Of course getting the right skills from abroad is only one of the options available; the other is an educational system in Britain that does not consistently fail those in the middle and lower social groups. The current government deserves praise for beginning to turn around decades of educational failure. Many of us think it is a national disgrace that education is the fourth biggest call on government finance, yet so many of our young people leave school unable to read, write or count properly. The past failure of publicly funded education to equip our children with the skills they require to compete in the global economy, in one of the world’s top ten richest countries at the beginning of the twenty-first century, is an outrage. 

UK immigration policy needs to be rebalanced so that those who come to our country are usefully economically active. There is neither the public appetite nor an economic case for allowing immigrants to come to the UK who will simply absorb our national wealth rather than helping to create it. Equally, we must develop policy that ensures that we are not turning away workers we need. Many of these will be skilled workers, a group currently in danger of being choked off, but it may ultimately mean unskilled labour too. In short, I believe that we need to have what we might call an ‘open and shut’ immigration policy. That is, an approach that is open to those who are economically active and have the skills our economy requires but closed to those who will become dependent on the state or who possess skills we do not require for our economic well-being.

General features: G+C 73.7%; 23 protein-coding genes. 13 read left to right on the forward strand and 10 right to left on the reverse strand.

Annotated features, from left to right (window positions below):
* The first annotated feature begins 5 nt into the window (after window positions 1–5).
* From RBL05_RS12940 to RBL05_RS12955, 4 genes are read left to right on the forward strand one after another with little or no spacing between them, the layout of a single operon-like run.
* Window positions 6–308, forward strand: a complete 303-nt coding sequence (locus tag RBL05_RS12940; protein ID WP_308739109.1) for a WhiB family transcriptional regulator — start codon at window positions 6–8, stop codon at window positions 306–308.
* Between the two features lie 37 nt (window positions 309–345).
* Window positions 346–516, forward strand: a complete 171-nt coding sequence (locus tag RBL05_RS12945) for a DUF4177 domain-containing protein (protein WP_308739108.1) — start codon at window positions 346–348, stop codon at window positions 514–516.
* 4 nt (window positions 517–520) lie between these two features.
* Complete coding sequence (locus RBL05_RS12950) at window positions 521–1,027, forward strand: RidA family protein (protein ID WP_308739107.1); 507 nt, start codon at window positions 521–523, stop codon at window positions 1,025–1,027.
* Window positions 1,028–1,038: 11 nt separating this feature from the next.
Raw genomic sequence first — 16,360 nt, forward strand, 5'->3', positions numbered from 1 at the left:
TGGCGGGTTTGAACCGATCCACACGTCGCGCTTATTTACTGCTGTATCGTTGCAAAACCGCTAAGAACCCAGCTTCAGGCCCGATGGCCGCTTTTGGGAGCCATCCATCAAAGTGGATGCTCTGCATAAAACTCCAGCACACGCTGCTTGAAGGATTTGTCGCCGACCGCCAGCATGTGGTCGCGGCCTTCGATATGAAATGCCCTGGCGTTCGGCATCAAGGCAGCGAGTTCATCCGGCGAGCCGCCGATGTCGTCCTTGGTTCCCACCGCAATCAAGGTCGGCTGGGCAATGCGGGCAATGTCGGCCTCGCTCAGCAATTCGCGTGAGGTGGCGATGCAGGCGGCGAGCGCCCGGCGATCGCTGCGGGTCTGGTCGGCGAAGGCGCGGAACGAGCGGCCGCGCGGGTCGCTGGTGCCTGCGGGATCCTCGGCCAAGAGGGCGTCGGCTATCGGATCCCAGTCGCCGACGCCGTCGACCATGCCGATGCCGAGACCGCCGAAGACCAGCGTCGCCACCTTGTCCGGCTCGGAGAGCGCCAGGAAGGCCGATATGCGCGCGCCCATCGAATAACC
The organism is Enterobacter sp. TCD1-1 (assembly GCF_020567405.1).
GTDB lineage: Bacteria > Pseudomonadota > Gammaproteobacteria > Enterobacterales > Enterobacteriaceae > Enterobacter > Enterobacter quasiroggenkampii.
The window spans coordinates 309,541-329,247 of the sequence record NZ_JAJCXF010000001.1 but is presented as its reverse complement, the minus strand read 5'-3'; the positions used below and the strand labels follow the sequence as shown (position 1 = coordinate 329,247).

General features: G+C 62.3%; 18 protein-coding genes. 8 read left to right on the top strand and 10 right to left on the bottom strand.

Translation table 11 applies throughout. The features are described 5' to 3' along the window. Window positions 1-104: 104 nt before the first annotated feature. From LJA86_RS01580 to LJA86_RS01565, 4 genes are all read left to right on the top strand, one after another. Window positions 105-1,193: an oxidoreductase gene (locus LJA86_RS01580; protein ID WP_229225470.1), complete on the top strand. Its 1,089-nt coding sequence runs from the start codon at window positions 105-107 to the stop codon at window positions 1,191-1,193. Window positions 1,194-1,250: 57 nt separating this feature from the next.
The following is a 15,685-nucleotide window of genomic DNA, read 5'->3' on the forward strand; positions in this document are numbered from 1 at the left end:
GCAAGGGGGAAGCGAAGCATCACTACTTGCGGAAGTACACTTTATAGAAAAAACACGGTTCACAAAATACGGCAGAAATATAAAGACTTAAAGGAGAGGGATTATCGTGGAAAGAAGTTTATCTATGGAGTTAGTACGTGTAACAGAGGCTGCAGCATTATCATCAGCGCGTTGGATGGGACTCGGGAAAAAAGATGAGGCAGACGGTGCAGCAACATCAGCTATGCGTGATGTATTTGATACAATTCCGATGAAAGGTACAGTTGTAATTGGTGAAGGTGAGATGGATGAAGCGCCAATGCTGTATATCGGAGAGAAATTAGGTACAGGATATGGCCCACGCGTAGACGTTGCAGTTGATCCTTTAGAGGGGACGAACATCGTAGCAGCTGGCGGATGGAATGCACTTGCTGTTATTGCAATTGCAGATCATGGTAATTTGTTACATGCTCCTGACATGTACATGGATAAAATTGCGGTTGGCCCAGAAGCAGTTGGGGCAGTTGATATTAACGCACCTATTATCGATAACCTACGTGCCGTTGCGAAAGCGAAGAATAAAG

How do we construct and sell an economically effective and politically viable immigration policy in a Western country with adverse demographics and the need to produce greater wealth, all set against the background of a potentially incendiary political debate?

The key variables we have to keep in mind are the impact of immigration on national income and its distribution among non-migrants, the national labour market , the fiscal balance (including public services, social security, tax revenues, etc.); and the impact on national identity and the attitudes of the migrant and non-migrant population.